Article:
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My husband of 47 yrs was diagnosed w/ALZ, 9 yrs ago, at the age of 69; I was 59. He is still with me at home. We moved to a very active retirement community in central FL, 7 yrs ago. There is a weekly, free respite program he attends for 3 hrs at a local church; monthly I attend a support group w/caregivers at the same time, for 70 mins. I try to exercise in a nearby pool, year round. 5x/wk., for 90 mins., in the early morning, plus play mah-jongg for 3 hrs/wk. We attend weekly neighborhood parties (1 hr) & monthly beach club outings & events w/residents from our former state. We often take naps & play board games (Rummikub, Sequence, Scrabble) 3-4x/wk. He is on 3 meds & 4 supplements. The only surgeries he has had since the diagnosis were on his cataracts & a hernia. We often run errands using the golf cart, which he enjoys alot. He loves sitting on the porch & talking w/neighbors. He walks with a friend weekly for about an hr. Our time apart from each other, even when I'm napping & he is on the porch, helps me remain somewhat sane during this very challenging journey.

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@gznqk5

My husband of 47 yrs was diagnosed w/ALZ, 9 yrs ago, at the age of 69; I was 59. He is still with me at home. We moved to a very active retirement community in central FL, 7 yrs ago. There is a weekly, free respite program he attends for 3 hrs at a local church; monthly I attend a support group w/caregivers at the same time, for 70 mins. I try to exercise in a nearby pool, year round. 5x/wk., for 90 mins., in the early morning, plus play mah-jongg for 3 hrs/wk. We attend weekly neighborhood parties (1 hr) & monthly beach club outings & events w/residents from our former state. We often take naps & play board games (Rummikub, Sequence, Scrabble) 3-4x/wk. He is on 3 meds & 4 supplements. The only surgeries he has had since the diagnosis were on his cataracts & a hernia. We often run errands using the golf cart, which he enjoys alot. He loves sitting on the porch & talking w/neighbors. He walks with a friend weekly for about an hr. Our time apart from each other, even when I'm napping & he is on the porch, helps me remain somewhat sane during this very challenging journey.

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My story is as complicated as my getting diagnosed July 2018, after 20 years of steady weight gain ( average 5 a year )
After trying many diets and unable to exercise ( my husband of 20 years is a physician and very fit for 72 yrs old )
I went from 132 lbs to 206 in that twenty years. Our marriage was terrible by the time I filled out the paper work to hopefully become a patient at Mayo, I didn't tell anyone esp my husband for fear he would put a stop to it….after all I was not exercising and wouldn't ( couldn't ) even go for a walk. So why on earth would I waste the time of these good Doctors.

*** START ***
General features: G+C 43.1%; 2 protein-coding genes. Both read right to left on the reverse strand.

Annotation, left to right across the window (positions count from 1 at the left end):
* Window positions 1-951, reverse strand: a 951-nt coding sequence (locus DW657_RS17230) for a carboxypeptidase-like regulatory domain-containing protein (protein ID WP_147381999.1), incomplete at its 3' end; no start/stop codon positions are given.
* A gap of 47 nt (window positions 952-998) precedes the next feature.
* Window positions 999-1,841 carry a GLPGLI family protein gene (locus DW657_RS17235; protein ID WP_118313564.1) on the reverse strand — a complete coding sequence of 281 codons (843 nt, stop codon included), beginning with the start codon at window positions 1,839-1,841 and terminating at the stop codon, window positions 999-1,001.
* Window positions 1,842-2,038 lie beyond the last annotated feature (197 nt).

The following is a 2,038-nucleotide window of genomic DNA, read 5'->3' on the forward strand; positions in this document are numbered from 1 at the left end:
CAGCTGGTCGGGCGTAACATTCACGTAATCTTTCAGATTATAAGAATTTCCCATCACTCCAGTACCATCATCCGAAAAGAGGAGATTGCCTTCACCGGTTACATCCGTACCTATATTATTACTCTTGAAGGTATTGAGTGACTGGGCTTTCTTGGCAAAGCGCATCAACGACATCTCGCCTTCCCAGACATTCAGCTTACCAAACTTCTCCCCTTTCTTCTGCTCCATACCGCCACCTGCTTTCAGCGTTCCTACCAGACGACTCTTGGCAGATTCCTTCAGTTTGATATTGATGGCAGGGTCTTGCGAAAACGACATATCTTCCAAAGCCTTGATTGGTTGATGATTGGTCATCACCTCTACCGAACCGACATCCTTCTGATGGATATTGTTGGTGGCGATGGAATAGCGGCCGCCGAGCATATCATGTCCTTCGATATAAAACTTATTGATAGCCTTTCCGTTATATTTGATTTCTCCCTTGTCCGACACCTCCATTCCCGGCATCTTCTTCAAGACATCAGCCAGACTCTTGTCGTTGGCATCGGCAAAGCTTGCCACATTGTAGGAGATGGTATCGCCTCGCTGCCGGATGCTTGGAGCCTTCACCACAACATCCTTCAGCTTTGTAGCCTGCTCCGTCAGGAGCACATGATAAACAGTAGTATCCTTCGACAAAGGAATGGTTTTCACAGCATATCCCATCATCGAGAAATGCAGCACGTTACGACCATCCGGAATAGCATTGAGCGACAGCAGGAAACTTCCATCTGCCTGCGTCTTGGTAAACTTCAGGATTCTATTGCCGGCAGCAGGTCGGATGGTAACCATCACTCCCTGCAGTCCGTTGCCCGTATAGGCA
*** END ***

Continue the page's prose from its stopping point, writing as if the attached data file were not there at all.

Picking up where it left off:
Well on my last day at Mayo, a lovely endocrinologist ( specialist in metabolism) listens to my story and symptoms. In short order, she called me back after discussing my symptoms with a fellow. Together they feel strongly that perhaps I have an insulinoma.
It was day five and my plane was leaving the next day ( Saturday ). I told the Dr I will come back for further test to prove their suspicions. Seven trips later two huge surgeries I'm a different person. Oh, after my first visit to Mayo just four days later I found out my husband had been having an affair with a psychologist at work.
I'm 65 at the time. So we haven't seen anyone yet….the surgeries were first and foremost on my mind, now I will deal with the next chapter in my life. I did see an attorney to get my affairs in order just days before the second surgery. My husband has professed that he is done with his emotional affair with this married woman and we have been sleeping in the same bed for the past three months. My weight was his excuse for the affair. I lost 35 lbs within a few weeks of the first surgery….I can walk all day, not just to the mail box. I just hosted a huge wedding at our home for my nephew days ago. I'm stronger and happier than I have been in years. I don't know what is next but, because someone finally listened to me I have options…I'm not down for the count.
Thank you Mayo Clinic for taking me as a patient ( not doubt for a simple nodule on my thyroid ).

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@windwalker

Hello. I find that chronic illness definitely adds stress to relationships. For many of us, the illness is invisible. We look fine on the outside, but suffering on the inside. I do not complain and strive to be as independant as possible. By being this way; it is easy for my husband to forget that I have limitations.

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I know what you mean @windwalker. Unless something is very wrong I try and go about my business like any usual day. If find that he thinks that I am so strong that I can handle lots of things. I love him for it but geesh

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@marilyn2525

My story is as complicated as my getting diagnosed July 2018, after 20 years of steady weight gain ( average 5 a year )
After trying many diets and unable to exercise ( my husband of 20 years is a physician and very fit for 72 yrs old )
I went from 132 lbs to 206 in that twenty years. Our marriage was terrible by the time I filled out the paper work to hopefully become a patient at Mayo, I didn't tell anyone esp my husband for fear he would put a stop to it….after all I was not exercising and wouldn't ( couldn't ) even go for a walk. So why on earth would I waste the time of these good Doctors.